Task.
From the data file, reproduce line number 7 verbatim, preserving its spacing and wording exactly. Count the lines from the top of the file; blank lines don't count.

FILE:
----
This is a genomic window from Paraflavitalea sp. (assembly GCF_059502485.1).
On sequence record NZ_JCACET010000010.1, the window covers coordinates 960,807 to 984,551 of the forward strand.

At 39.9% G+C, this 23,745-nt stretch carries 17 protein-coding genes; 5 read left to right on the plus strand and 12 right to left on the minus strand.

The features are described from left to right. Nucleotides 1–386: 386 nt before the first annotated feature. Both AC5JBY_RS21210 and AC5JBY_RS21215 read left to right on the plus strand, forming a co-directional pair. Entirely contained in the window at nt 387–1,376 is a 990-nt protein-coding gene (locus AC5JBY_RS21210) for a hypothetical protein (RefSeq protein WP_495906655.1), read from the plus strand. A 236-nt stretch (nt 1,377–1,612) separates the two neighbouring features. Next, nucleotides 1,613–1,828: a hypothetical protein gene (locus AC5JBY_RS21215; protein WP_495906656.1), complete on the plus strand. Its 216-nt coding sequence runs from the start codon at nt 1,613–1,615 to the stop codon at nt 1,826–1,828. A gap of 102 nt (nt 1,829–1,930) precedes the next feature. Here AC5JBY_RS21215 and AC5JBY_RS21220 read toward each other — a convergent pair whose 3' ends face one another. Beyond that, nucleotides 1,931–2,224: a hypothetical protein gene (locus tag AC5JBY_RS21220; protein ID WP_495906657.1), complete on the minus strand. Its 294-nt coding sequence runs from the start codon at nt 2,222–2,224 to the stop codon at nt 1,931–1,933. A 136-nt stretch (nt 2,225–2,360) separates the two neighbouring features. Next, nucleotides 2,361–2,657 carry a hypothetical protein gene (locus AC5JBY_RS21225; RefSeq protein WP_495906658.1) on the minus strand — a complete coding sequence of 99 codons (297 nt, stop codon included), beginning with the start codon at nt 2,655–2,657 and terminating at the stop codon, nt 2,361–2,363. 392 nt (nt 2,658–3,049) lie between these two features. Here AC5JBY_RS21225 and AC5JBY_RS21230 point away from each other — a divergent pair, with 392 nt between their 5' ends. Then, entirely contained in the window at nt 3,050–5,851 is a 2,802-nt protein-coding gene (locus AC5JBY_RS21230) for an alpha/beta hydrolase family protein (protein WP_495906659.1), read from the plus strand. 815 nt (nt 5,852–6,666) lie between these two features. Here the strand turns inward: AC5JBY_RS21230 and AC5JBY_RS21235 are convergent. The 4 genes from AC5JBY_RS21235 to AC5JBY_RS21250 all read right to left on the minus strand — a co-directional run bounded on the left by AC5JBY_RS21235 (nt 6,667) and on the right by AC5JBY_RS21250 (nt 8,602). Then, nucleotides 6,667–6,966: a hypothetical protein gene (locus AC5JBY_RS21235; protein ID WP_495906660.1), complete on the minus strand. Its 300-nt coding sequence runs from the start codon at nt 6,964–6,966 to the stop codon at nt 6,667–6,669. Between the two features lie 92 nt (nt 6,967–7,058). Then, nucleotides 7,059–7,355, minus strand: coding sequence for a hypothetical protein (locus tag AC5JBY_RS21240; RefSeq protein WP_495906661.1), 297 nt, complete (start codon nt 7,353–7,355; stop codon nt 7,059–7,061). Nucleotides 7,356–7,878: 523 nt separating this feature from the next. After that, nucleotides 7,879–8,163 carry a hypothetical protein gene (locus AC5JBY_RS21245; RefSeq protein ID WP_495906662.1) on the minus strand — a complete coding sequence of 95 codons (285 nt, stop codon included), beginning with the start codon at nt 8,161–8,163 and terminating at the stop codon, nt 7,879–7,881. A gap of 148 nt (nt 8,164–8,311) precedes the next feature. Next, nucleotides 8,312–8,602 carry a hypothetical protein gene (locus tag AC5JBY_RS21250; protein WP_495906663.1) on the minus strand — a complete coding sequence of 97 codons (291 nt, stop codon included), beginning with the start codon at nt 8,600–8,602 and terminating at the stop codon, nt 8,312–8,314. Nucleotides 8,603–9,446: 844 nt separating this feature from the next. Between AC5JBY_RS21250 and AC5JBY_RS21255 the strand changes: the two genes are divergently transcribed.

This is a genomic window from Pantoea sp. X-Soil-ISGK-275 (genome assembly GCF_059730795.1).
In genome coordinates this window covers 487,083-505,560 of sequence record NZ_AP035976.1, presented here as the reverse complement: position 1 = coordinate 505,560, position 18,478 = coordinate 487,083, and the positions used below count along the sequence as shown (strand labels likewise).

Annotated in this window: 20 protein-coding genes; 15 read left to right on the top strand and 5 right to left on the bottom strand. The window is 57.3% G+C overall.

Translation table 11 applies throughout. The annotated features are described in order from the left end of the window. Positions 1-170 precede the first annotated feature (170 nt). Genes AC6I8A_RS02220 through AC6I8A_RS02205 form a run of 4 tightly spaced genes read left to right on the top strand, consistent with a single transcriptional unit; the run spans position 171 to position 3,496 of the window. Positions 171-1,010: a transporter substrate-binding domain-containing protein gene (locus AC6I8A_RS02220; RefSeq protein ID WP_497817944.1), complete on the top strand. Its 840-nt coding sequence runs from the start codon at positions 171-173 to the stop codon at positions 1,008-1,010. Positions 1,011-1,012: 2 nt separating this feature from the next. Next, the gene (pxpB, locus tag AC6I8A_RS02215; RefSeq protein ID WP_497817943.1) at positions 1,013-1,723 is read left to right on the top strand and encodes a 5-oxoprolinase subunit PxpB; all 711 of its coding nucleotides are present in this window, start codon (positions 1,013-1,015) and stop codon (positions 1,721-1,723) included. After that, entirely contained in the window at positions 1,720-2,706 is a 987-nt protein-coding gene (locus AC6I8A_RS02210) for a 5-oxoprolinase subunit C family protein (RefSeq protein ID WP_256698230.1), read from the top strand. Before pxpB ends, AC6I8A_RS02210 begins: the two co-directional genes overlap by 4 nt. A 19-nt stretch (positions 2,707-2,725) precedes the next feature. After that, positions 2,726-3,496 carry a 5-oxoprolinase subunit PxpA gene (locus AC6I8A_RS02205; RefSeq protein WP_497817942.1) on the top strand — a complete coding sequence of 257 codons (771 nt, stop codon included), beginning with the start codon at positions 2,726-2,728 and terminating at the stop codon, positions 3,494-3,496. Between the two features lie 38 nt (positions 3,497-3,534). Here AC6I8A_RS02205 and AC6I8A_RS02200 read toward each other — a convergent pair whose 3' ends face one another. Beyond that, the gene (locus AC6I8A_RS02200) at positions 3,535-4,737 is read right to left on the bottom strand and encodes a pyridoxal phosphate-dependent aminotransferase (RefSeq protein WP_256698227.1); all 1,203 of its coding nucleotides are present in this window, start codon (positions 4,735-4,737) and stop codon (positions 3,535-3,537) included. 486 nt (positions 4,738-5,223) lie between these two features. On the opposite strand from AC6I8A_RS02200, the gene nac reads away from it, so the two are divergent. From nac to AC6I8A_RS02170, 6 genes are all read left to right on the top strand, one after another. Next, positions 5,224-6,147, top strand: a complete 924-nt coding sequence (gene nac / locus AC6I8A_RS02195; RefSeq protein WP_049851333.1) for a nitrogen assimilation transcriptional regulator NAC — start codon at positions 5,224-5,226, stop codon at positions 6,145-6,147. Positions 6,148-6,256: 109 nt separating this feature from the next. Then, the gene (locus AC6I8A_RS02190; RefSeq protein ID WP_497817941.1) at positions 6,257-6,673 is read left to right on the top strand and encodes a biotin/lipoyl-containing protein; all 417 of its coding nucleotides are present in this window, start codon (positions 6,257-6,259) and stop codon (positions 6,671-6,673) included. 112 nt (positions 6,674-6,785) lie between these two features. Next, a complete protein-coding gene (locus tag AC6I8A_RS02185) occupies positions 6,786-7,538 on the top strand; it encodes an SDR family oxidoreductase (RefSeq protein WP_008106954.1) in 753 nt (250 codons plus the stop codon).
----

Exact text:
Annotated in this window: 20 protein-coding genes; 15 read left to right on the top strand and 5 right to left on the bottom strand. The window is 57.3% G+C overall.